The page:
FRISCO, Texas – If you're looking for a little extra kindling to fuel the 113th chapter of the storied Cowboys-Redskins rivalry, Alfred Morris' return to Washington to face his former team isn't it.
"To me, it's just another game," the Cowboys' veteran running back said Wednesday after practice.
Even after four years as the Redskins' featured back?
"At the end of the day it's a business," he said. "Everything happens for a reason, so I'm here. That's just how I feel. I can't say how I actually feel until I get out there on the field."
Morris admits he might feel a little extra motivation when he steps onto FedExField for Sunday's Week 2 matchup. But his focus now is helping the Cowboys (0-1), who signed him to a two-year deal in late March after the Redskins (0-1) allowed him to test the free agent market.
Initially, Morris was expected to compete for carries with last year's leading rusher Darren McFadden. McFadden is starting the season on the Reserve/Non-Football Injury list, but the new starter in Dallas is fourth overall pick Ezekiel Elliott, drafted five weeks after Morris signed with Dallas.
The crowded depth chart never frustrated Morris. He fit seamlessly into the offensive scheme in training camp and preseason, and in last Sunday's season opener against the New York Giants he averaged 5.0 yards on only seven carries. Elliott found less running room in his debut, producing 51 yards and a touchdown on 20 carries.
Morris started all 16 games in each of his four seasons with the Redskins. In eight games against the Cowboys he rushed for 710 yards and 7 touchdowns.
He never had fewer than eight carries in his first three seasons, though his workload dropped in 2015 when he began splitting time with new Redskins starter Matt Jones and totaled career-lows in rushing yards (751) and touchdowns (1).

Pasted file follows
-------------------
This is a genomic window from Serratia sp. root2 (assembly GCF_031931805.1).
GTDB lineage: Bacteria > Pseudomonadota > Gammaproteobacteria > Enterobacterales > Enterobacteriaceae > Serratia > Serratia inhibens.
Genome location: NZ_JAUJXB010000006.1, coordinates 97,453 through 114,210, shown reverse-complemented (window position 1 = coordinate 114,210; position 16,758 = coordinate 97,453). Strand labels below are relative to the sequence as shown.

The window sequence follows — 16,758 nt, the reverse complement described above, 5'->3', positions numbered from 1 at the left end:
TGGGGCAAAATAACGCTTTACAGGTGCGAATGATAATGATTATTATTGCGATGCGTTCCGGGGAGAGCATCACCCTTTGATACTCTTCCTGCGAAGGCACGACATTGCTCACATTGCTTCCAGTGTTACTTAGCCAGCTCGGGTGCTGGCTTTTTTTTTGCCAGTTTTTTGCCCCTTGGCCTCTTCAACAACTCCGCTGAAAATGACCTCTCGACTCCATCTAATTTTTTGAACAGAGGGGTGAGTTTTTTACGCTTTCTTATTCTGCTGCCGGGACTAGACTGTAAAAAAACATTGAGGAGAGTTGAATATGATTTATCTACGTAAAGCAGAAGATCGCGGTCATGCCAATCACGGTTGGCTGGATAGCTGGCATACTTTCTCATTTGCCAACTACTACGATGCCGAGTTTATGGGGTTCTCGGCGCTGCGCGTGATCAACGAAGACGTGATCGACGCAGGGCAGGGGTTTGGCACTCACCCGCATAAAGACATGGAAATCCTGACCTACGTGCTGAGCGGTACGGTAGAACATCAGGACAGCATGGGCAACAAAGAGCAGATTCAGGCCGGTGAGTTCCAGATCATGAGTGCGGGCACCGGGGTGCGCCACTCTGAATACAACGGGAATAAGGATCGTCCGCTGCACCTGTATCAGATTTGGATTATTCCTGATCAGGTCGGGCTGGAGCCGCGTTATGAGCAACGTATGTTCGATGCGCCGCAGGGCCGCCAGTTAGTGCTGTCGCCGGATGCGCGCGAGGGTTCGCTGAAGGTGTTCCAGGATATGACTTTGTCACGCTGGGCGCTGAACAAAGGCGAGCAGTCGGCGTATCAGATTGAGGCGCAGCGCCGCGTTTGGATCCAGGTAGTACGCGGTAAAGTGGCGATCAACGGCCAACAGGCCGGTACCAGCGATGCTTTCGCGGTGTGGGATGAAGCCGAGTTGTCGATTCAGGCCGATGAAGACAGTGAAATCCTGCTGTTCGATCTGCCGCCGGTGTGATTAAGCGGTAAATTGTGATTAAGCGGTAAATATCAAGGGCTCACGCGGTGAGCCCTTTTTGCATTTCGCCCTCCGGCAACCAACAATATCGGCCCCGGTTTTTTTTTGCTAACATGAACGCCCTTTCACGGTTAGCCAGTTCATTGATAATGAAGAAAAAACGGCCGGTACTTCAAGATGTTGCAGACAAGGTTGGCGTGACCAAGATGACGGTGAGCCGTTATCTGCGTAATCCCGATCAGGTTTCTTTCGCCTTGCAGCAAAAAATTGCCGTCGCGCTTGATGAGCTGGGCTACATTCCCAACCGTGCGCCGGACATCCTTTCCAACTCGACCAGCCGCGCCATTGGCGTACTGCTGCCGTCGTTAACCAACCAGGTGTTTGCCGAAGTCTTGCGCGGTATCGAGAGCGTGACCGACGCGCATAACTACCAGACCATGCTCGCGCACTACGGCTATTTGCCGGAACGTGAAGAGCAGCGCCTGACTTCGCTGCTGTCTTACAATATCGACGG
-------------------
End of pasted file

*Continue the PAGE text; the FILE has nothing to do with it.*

"Whether I have one carry or I have 100 carries, it really doesn't matter," Morris said. "I'm just going to make the most of what I do get. I feel like I got good work (last Sunday), better than what some backups get. That's OK with me. The only thing that was different for me was having to stay warm on the sideline."
Morris is aware he's now standing on the other side of a simmering rivalry. He knows his responses this week might sound cliché. He promises that's not his intent – "it's me being me," he says.
The Cowboys shouldn't be surprised that he's treating this week as a business trip. They've been pleased not only with his production, but his approach to the job since March.
"He's one of those guys that has kind of a quiet, mild-mannered personality off the field, but when the game starts, he's a pretty damn good football player," head coach Jason Garrett said. "I think he's a really good example. He goes about it the right way. He's professional in everything that he does. He's taken advantage of the different opportunities we've given him. He doesn't get a lot of chances. He stays ready, so when he does get his chances he can take advantage of them."
He's also been a sounding board for Elliott, who carries high expectations in his first NFL season.
"I just appreciate the guy he is. He's a great guy," Elliott said. "He's always there. He's always in my ear, he's always making sure I'm doing the right thing. He's always just looking to help me become a better player."
Morris said overall he had "a very good experience" in Washington and built good relationships throughout the Redskins organization. He admits when he earned a starting job as a sixth-round pick in 2012, he hoped to spend his entire career with the Redskins, but "sometimes the cookie crumbles a little different than what we plan to and they brought me here. I'm here and I'm enjoying it."
Two weeks into his first season with the Cowboys, he'll head back where his career started. Just in a different uniform.
"They had a different plan and I wasn't a part of that, and that's OK with me," he said. "I moved on, but I still have an opportunity to keep my dream alive and playing this game as long as I can. It happened to be with a rival team with a different jersey, but at the same time it's still football."